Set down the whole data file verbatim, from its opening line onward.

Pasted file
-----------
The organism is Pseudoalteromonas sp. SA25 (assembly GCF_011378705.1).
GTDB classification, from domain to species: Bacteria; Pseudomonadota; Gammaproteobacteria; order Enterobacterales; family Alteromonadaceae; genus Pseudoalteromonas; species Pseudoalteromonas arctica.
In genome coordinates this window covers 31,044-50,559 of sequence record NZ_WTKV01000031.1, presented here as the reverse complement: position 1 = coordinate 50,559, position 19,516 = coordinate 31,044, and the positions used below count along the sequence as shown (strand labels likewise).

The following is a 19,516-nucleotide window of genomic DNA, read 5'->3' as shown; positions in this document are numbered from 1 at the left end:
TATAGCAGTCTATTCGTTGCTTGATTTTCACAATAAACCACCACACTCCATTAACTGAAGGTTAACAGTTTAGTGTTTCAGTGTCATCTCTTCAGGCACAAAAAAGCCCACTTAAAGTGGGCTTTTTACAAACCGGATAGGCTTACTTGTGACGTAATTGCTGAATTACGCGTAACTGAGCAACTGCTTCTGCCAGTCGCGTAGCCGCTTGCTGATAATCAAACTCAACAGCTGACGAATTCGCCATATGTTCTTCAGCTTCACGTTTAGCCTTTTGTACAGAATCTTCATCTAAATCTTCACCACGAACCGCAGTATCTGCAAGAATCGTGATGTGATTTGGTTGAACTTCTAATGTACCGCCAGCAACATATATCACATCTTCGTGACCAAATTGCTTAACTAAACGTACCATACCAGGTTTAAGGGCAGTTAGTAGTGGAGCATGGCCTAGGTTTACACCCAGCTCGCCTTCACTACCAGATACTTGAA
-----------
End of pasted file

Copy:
The organism is Pseudoalteromonas sp. SA25 (assembly GCF_011378705.1).
GTDB classification, from domain to species: Bacteria; Pseudomonadota; Gammaproteobacteria; order Enterobacterales; family Alteromonadaceae; genus Pseudoalteromonas; species Pseudoalteromonas arctica.
In genome coordinates this window covers 31,044-50,559 of sequence record NZ_WTKV01000031.1, presented here as the reverse complement: position 1 = coordinate 50,559, position 19,516 = coordinate 31,044, and the positions used below count along the sequence as shown (strand labels likewise).

The following is a 19,516-nucleotide window of genomic DNA, read 5'->3' as shown; positions in this document are numbered from 1 at the left end:
TATAGCAGTCTATTCGTTGCTTGATTTTCACAATAAACCACCACACTCCATTAACTGAAGGTTAACAGTTTAGTGTTTCAGTGTCATCTCTTCAGGCACAAAAAAGCCCACTTAAAGTGGGCTTTTTACAAACCGGATAGGCTTACTTGTGACGTAATTGCTGAATTACGCGTAACTGAGCAACTGCTTCTGCCAGTCGCGTAGCCGCTTGCTGATAATCAAACTCAACAGCTGACGAATTCGCCATATGTTCTTCAGCTTCACGTTTAGCCTTTTGTACAGAATCTTCATCTAAATCTTCACCACGAACCGCAGTATCTGCAAGAATCGTGATGTGATTTGGTTGAACTTCTAATGTACCGCCAGCAACATATATCACATCTTCGTGACCAAATTGCTTAACTAAACGTACCATACCAGGTTTAAGGGCAGTTAGTAGTGGAGCATGGCCTAGGTTTACACCCAGCTCGCCTTCACTACCAGATACTTGAA